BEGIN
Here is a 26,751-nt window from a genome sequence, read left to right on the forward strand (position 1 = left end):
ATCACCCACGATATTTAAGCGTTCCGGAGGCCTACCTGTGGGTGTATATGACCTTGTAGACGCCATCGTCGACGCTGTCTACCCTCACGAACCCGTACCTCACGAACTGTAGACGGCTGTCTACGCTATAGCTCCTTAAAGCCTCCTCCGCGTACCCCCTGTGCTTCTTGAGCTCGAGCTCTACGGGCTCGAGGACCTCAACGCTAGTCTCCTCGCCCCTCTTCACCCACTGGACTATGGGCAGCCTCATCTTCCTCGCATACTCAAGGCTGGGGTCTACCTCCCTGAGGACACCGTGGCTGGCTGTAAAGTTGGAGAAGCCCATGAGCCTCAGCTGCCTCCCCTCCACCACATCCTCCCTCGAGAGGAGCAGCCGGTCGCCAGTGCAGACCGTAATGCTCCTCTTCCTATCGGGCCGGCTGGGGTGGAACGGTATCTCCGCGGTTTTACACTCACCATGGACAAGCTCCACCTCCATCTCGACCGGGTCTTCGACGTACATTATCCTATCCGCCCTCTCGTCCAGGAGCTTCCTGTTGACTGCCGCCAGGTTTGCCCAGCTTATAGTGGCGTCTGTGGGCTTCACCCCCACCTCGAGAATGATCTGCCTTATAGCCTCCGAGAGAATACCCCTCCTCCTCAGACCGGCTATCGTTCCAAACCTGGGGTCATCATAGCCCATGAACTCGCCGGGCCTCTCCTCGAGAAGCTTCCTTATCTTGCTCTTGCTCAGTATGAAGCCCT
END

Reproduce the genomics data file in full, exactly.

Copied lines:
Here is a 26,751-nt window from a genome sequence, read left to right on the forward strand (position 1 = left end):
ATCACCCACGATATTTAAGCGTTCCGGAGGCCTACCTGTGGGTGTATATGACCTTGTAGACGCCATCGTCGACGCTGTCTACCCTCACGAACCCGTACCTCACGAACTGTAGACGGCTGTCTACGCTATAGCTCCTTAAAGCCTCCTCCGCGTACCCCCTGTGCTTCTTGAGCTCGAGCTCTACGGGCTCGAGGACCTCAACGCTAGTCTCCTCGCCCCTCTTCACCCACTGGACTATGGGCAGCCTCATCTTCCTCGCATACTCAAGGCTGGGGTCTACCTCCCTGAGGACACCGTGGCTGGCTGTAAAGTTGGAGAAGCCCATGAGCCTCAGCTGCCTCCCCTCCACCACATCCTCCCTCGAGAGGAGCAGCCGGTCGCCAGTGCAGACCGTAATGCTCCTCTTCCTATCGGGCCGGCTGGGGTGGAACGGTATCTCCGCGGTTTTACACTCACCATGGACAAGCTCCACCTCCATCTCGACCGGGTCTTCGACGTACATTATCCTATCCGCCCTCTCGTCCAGGAGCTTCCTGTTGACTGCCGCCAGGTTTGCCCAGCTTATAGTGGCGTCTGTGGGCTTCACCCCCACCTCGAGAATGATCTGCCTTATAGCCTCCGAGAGAATACCCCTCCTCCTCAGACCGGCTATCGTTCCAAACCTGGGGTCATCATAGCCCATGAACTCGCCGGGCCTCTCCTCGAGAAGCTTCCTTATCTTGCTCTTGCTCAGTATGAAGCCCT